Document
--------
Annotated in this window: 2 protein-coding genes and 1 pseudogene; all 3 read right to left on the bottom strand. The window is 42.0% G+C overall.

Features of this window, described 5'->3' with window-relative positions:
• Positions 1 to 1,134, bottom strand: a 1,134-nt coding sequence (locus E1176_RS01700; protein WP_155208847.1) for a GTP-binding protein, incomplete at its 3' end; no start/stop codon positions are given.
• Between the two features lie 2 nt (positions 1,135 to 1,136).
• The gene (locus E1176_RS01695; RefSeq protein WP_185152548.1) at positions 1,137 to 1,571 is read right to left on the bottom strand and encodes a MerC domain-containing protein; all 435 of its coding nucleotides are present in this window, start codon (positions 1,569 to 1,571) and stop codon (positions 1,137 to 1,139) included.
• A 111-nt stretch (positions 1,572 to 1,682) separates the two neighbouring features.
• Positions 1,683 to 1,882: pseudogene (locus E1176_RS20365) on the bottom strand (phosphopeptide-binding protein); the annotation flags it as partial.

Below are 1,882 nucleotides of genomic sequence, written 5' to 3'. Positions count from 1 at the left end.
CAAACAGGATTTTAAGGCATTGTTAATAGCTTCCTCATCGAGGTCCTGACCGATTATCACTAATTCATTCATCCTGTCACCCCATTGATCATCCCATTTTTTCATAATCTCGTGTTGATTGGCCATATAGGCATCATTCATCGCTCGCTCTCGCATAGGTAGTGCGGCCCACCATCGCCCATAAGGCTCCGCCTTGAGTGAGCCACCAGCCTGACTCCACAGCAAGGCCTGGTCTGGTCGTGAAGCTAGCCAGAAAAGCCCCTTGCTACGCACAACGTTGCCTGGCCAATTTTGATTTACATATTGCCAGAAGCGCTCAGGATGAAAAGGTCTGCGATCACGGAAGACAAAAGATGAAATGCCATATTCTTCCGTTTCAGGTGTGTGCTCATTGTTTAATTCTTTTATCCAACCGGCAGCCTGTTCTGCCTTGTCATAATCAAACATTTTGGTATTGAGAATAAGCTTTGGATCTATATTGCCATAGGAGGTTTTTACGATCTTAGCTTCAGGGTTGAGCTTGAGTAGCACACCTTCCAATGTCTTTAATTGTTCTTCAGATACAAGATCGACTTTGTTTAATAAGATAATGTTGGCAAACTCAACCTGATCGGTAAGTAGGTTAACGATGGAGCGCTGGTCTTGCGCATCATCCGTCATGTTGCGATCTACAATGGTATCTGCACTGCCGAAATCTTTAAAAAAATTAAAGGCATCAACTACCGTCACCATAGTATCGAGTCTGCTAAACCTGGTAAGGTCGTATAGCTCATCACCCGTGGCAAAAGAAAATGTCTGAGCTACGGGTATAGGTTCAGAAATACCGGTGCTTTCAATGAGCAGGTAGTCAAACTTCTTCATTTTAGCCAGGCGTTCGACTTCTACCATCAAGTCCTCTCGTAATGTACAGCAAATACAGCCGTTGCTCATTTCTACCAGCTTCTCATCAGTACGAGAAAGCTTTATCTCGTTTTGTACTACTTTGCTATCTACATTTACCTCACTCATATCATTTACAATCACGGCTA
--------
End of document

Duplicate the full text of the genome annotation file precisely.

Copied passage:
Annotated in this window: 2 protein-coding genes and 1 pseudogene; all 3 read right to left on the bottom strand. The window is 42.0% G+C overall.

Features of this window, described 5'->3' with window-relative positions:
• Positions 1 to 1,134, bottom strand: a 1,134-nt coding sequence (locus E1176_RS01700; protein WP_155208847.1) for a GTP-binding protein, incomplete at its 3' end; no start/stop codon positions are given.
• Between the two features lie 2 nt (positions 1,135 to 1,136).
• The gene (locus E1176_RS01695; RefSeq protein WP_185152548.1) at positions 1,137 to 1,571 is read right to left on the bottom strand and encodes a MerC domain-containing protein; all 435 of its coding nucleotides are present in this window, start codon (positions 1,569 to 1,571) and stop codon (positions 1,137 to 1,139) included.
• A 111-nt stretch (positions 1,572 to 1,682) separates the two neighbouring features.
• Positions 1,683 to 1,882: pseudogene (locus E1176_RS20365) on the bottom strand (phosphopeptide-binding protein); the annotation flags it as partial.

Below are 1,882 nucleotides of genomic sequence, written 5' to 3'. Positions count from 1 at the left end.
CAAACAGGATTTTAAGGCATTGTTAATAGCTTCCTCATCGAGGTCCTGACCGATTATCACTAATTCATTCATCCTGTCACCCCATTGATCATCCCATTTTTTCATAATCTCGTGTTGATTGGCCATATAGGCATCATTCATCGCTCGCTCTCGCATAGGTAGTGCGGCCCACCATCGCCCATAAGGCTCCGCCTTGAGTGAGCCACCAGCCTGACTCCACAGCAAGGCCTGGTCTGGTCGTGAAGCTAGCCAGAAAAGCCCCTTGCTACGCACAACGTTGCCTGGCCAATTTTGATTTACATATTGCCAGAAGCGCTCAGGATGAAAAGGTCTGCGATCACGGAAGACAAAAGATGAAATGCCATATTCTTCCGTTTCAGGTGTGTGCTCATTGTTTAATTCTTTTATCCAACCGGCAGCCTGTTCTGCCTTGTCATAATCAAACATTTTGGTATTGAGAATAAGCTTTGGATCTATATTGCCATAGGAGGTTTTTACGATCTTAGCTTCAGGGTTGAGCTTGAGTAGCACACCTTCCAATGTCTTTAATTGTTCTTCAGATACAAGATCGACTTTGTTTAATAAGATAATGTTGGCAAACTCAACCTGATCGGTAAGTAGGTTAACGATGGAGCGCTGGTCTTGCGCATCATCCGTCATGTTGCGATCTACAATGGTATCTGCACTGCCGAAATCTTTAAAAAAATTAAAGGCATCAACTACCGTCACCATAGTATCGAGTCTGCTAAACCTGGTAAGGTCGTATAGCTCATCACCCGTGGCAAAAGAAAATGTCTGAGCTACGGGTATAGGTTCAGAAATACCGGTGCTTTCAATGAGCAGGTAGTCAAACTTCTTCATTTTAGCCAGGCGTTCGACTTCTACCATCAAGTCCTCTCGTAATGTACAGCAAATACAGCCGTTGCTCATTTCTACCAGCTTCTCATCAGTACGAGAAAGCTTTATCTCGTTTTGTACTACTTTGCTATCTACATTTACCTCACTCATATCATTTACAATCACGGCTA